trousers were disrespectful to Swaziland's
traditions, Reuters news agency reported,
though he acknowledged that younger
princesses in the extensive royal family were
among the worst culprits.
"Soldiers from the army
will patrol for
offenders... They have
been instructed to strip
the trousers from
women in pants, and
tear them to pieces," a
resident of the capital,
Mbabane, quoted the offical as saying.
"If any of use dare wear pants, the soldiers will
strip us naked," Mary Dlaminini, 22, said after
listening to Jim Gama, the senior official in the
royal household, who addressed local people at
a special meeting.
Human rights activists have accused the Swazi
authorities of oppressing women. Swaziland is
one of the world's last remaining absolute
monarchies and has a reputation for being
However, many young women in Swaziland
now wear trousers and there is likely to be
deep resistance to any attempts to further
restrict their freedoms.
Women are already not allowed to wear
trousers in government offices and at the
"The dictates about what women can and
cannot wear is medieval but unfortunately
reflects the fact that women are legal minors
in Swaziland," Doo Apane, an attorney with the
Swaziland branch of Women in Law in Southern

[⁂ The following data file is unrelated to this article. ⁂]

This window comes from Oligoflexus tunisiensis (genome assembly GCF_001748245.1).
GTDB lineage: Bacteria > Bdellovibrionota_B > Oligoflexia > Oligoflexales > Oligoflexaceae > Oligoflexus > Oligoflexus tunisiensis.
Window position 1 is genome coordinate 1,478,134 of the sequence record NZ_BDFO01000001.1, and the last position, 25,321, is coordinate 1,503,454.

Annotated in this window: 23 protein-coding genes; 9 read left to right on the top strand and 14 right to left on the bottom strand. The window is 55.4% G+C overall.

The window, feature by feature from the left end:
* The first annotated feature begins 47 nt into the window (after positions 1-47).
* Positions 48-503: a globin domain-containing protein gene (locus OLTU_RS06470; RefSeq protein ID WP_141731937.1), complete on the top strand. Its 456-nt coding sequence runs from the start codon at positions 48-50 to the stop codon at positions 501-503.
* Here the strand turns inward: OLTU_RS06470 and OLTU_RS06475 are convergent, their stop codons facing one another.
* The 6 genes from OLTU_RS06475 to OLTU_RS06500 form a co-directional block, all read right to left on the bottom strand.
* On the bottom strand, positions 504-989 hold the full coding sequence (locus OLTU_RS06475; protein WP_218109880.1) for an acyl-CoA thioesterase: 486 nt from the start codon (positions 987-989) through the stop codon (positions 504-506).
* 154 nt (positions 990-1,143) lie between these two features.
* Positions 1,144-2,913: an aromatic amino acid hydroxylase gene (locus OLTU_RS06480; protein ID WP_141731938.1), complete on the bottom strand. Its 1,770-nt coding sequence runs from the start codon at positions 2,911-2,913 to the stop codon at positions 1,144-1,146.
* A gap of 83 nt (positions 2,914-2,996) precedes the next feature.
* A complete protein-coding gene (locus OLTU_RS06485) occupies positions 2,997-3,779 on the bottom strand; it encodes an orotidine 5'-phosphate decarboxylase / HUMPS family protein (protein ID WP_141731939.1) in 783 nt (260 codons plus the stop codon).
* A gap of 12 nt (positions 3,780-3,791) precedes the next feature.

Last September, King Mswati III tried to revive
a traditional law on chastity, and banned sex
for young girls in order, he said, to preserve
virginity and halt the spread of HIV/Aids.
But the royal edict has
parents who have
refused to get their
children to wear
tassels, designed as
chastity belts, until
the king's own
daughters comply with
the traditional custom.
The king had also said
maidens should not
shake hands with men
or wear trousers for five years.
Last November, the king bowed to pressure
from angry young women and fined himself a
cow for violating the chastity vow he had
imposed on the rest of the country.
In a very unusual demonstration, 300 young
Swazi women had gathered outside the royal
palace and symbolically laid down their
They were showing how angry they were that
King Mswati III had broken his own rules.
The king, soon after he decreed the ban, had
announced he was to marry a 17-year-old girl.
Resentment among Swazi women grew when
they learned that his fiancée was living at the
Any man who breaks the cultural ban is fined
an animal, such as a cow, or is liable to pay a
Earlier this month, King Mswati married once
again, bringing the total number of his official
wives to nine.
He wedded Nontsetselelo Magongo, an
18-year-old girl forced to leave school last
year amid protests from human rights and
anti-child abuse institutions in Swaziland and